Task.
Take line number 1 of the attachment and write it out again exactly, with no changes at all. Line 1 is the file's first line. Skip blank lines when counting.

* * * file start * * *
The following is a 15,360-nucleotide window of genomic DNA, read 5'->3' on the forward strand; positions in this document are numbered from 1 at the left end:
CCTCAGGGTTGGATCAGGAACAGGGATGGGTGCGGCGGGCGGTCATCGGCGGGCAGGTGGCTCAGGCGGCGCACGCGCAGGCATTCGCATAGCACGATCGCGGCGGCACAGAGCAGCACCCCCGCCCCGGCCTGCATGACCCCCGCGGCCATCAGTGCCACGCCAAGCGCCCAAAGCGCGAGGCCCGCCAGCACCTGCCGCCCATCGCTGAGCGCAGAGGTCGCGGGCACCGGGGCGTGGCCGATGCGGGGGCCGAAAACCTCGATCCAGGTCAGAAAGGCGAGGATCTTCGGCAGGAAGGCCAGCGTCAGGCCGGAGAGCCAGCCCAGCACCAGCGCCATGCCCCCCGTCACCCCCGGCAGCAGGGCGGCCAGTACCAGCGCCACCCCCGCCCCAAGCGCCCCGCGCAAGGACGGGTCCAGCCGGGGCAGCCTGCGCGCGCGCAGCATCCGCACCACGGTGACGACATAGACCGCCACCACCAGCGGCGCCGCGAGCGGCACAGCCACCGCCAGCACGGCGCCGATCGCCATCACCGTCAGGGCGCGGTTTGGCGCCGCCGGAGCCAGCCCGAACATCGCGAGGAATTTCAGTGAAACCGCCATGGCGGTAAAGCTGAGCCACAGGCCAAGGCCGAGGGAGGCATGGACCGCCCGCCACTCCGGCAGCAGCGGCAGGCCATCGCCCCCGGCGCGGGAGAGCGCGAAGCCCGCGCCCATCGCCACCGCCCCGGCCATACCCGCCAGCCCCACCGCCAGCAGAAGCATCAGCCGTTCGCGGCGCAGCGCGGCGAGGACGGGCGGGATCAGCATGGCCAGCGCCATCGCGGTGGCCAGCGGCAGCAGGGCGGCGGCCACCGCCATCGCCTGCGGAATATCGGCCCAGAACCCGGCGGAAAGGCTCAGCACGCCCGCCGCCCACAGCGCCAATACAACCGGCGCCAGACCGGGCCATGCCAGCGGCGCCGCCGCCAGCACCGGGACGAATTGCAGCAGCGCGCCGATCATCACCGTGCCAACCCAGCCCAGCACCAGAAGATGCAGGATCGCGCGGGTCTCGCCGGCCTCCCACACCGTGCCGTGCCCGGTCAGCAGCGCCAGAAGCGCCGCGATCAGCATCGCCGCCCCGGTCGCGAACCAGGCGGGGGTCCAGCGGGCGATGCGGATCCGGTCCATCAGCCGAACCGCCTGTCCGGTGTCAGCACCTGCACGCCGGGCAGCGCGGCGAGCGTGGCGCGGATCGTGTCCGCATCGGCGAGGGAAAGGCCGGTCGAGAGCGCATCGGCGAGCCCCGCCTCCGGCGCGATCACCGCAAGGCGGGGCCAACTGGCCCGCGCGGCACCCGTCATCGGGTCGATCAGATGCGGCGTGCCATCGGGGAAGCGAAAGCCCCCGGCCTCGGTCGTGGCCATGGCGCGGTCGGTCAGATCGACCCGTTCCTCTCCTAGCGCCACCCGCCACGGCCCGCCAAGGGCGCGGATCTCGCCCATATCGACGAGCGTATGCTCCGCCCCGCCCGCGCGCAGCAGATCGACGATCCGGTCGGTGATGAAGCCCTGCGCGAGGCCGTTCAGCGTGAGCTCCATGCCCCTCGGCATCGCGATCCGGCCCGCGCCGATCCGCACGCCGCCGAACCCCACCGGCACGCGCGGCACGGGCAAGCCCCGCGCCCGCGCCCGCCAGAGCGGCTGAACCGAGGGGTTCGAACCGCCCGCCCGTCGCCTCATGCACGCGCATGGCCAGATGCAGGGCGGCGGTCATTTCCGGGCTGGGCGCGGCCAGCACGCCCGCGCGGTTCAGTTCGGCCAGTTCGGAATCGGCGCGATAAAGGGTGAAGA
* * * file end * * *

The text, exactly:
The following is a 15,360-nucleotide window of genomic DNA, read 5'->3' on the forward strand; positions in this document are numbered from 1 at the left end: